Gershwin, George

George Gershwin (26 September 1898 – 11 July 1937) was one of the most important and influential American composers of all time. He composed mostly for the Broadway musical theatre, but his orchestral and piano works are often significant in that he combined the techniques and forms of classical music with the stylistic complexities and techniques of modern music and jazz to varying degrees. George Gershwin wrote several famous songs for his lyricist brother Ira (such as "Embraceable You" and "They Can't Take That Away from Me"), whole Broadway musicals, and the Porgy and Bess folk opera. He wrote several significant and famous chamber and orchestral pieces, including Maurice Ravel and Sergey Prokofiev, that were praised by classical composers. In both modern and classical genres, George Gershwin is significant for his great creativity as a melodist, and for his chamber as well as orchestral works that elaborately combine the styles and techniques of classical music with components of famous song and jazz.

Popular and classical music were equally important to American musician and composer George Gershwin. Rhapsody in Blue (1924), An American in Paris (1928), Swanee (1919), Fascinating Rhythm (1924), Embraceable You (1928), I Got Rhythm (1930), and Porgy and Bess (1935) are only some of his most famous pieces and songs. Charles Hambitzer taught Gershwin piano, while Rubin Goldmark, Henry Cowell, and Joseph Brody taught him composition. It all started with him plugging songs, but shortly after, he was working on Broadway musicals with his brother Ira and Buddy DeSylva. However, Nadia Boulanger turned him down because she was concerned that a classical education might dilute his jazz influences. Maurice Ravel had similar reservations when Gershwin enquired about learning with him. Porgy and Bess were written with Ira and DuBose Heyward after the composition of An American in Paris. An early financial disaster, it has now become one of the most significant and enduring works in modern American opera.

As a result of his migration to Hollywood, Gershwin created music for various films. Unfortunately, a cancerous brain tumor claimed his life in 1937. Nevertheless, film and television producers often employ some of his songs, which have become jazz classics that are recorded and reworked several times. Early twentieth-century French composers had an impact on Gershwin's style. To his credit, Maurice Ravel expressed his admiration for Gershwin's skills, saying, "For me, jazz is all about rhythm and melody: how the melodies are arranged, how they are played, and how they are sung. Intriguing. I've heard of George Gershwin and his works." Ravel's two piano concertos show a strong influence from Gershwin, as do the orchestrations in several of Gershwin's orchestral compositions.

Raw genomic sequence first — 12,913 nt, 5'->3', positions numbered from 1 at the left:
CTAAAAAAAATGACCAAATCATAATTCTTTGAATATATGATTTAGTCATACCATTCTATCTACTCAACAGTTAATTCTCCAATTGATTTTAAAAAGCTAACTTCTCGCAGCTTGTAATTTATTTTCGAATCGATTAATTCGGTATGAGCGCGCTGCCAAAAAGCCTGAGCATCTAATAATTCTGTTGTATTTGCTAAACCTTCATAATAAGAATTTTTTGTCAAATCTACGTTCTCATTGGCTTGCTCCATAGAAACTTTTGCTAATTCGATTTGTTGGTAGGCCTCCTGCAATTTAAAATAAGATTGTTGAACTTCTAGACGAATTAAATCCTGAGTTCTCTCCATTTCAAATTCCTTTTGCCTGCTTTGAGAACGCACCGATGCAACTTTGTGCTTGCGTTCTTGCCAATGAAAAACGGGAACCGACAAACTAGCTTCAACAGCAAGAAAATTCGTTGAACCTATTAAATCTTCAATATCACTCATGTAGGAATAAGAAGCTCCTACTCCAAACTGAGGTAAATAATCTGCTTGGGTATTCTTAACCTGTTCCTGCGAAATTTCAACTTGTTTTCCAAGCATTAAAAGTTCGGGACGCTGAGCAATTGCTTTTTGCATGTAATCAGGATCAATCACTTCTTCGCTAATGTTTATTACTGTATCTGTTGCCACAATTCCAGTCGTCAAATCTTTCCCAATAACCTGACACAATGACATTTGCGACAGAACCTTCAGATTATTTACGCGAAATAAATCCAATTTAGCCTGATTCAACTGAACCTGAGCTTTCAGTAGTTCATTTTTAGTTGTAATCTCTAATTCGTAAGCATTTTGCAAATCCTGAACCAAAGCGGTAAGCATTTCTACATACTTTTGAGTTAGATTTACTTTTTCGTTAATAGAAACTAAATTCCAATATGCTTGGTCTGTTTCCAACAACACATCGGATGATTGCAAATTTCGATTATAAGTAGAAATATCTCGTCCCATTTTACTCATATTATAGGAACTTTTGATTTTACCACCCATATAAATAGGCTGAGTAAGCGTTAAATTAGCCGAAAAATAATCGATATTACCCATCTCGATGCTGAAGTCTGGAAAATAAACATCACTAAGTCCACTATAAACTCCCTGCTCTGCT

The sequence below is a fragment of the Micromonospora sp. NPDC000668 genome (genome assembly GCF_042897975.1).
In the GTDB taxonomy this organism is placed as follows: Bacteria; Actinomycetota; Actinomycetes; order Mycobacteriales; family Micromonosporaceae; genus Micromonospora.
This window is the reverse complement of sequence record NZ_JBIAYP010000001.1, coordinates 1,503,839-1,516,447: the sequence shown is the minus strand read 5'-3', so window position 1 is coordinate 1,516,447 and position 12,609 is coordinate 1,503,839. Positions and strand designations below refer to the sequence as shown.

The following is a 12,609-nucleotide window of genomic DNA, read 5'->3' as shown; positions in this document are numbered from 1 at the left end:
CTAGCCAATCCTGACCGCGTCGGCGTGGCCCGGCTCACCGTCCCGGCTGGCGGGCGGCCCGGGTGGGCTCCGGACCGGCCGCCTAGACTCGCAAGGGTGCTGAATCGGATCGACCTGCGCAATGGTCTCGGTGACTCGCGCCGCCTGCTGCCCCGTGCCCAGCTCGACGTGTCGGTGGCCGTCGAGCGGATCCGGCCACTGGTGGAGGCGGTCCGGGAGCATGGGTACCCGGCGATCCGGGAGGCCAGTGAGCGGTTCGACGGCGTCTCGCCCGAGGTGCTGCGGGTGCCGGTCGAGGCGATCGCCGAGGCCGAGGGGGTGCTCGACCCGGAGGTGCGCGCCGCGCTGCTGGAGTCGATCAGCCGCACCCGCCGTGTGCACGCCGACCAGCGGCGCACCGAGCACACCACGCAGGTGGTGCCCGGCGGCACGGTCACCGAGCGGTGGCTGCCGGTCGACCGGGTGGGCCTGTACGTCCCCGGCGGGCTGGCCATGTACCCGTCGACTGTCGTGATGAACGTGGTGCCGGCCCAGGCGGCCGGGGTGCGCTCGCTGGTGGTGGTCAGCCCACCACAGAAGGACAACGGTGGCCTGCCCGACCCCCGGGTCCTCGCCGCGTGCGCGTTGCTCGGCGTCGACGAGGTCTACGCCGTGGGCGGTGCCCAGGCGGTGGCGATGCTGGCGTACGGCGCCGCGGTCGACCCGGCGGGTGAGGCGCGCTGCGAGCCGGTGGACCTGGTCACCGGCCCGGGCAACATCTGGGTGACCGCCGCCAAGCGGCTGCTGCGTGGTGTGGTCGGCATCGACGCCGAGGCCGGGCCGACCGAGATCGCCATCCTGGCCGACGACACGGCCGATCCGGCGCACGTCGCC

Gershwin requested Ravel to teach him. As soon as Ravel learned how much money Gershwin made, he said, "You should teach me." Although Stravinsky has acknowledged that he first heard it from Ravel, Igor Stravinsky is not the composer in some versions of this tale.) Concerto in F was panned because of its overt Claude Debussy influence rather than its anticipated jazz flavor. But, although he was aware of the resemblance, it didn't discourage him from furthering his research into French design. "The initial portion will be developed in a classic French style, in the way of Debussy and Les Six, albeit the songs are unique," he wrote in his autobiography, "An American in Paris."

Alban Berg, Dmitri Shostakovich, Igor Stravinsky, Darius Milhaud, and Arnold Schoenberg impacted Gershwin. He also requested composing instruction from Schoenberg. Schoenberg responded, "I would make you a horrible Schoenberg, and you're such a terrific Gershwin now. I'm not going to do that for you." If you want to be known as one of the greatest composers of the 20th century, then don't settle with second-rate composers like Maurice Ravel. Berg, who provided Gershwin with a score of the Lyric Suite, knew how much Gershwin admired his music. According to a biography, the American premiere of Wozzeck, conducted by Leopold Stokowski in 1931, left him "thrilled and immensely delighted," according to a memoir.

Russian Joseph Schillinger, Gershwin's composition tutor from 1932 to 1936, had a significant impact on the composer's writing style. Gershwin and Schillinger's effect on each other has been a source of debate. The posthumous popularity of Porgy and Bess brought up claims of Schillinger's direct involvement in the opera's production, although Ira vehemently denied that his brother had any involvement. Vernon Duke, a close friend of Gershwin's and a Schillinger student, wrote an essay for the Musical Quarterly in 1947 on the composer's relationship with his instructor.

Gershwin's ability to transform musical genres into his distinct voice set him apart from the rest of the composers of his day. Splicing Tin Pan Alley jazz with popular song rhythms and tones allowed him to mainstream the music. Gershwin seldom made sweeping declarations about his music, but he was confident that: "True art music must encapsulate the spirit and ambitions of the time and place it was created. My ancestors hail from the United States. Today is the day when I am scheduled to appear in court."

The George and Ira Gershwin Prize for Popular Song was established in 2007 and is named after the Gershwin brothers. The prize is awarded yearly to a composer or performer whose work best exemplifies Gershwins' standard of quality in recognition of the immense cultural impact of popular music. Paul Simon was the inaugural recipient of the Gershwin Prize, presented on March 1st, 2007.

Viola Compositions of George Gershwin | Animato Strings


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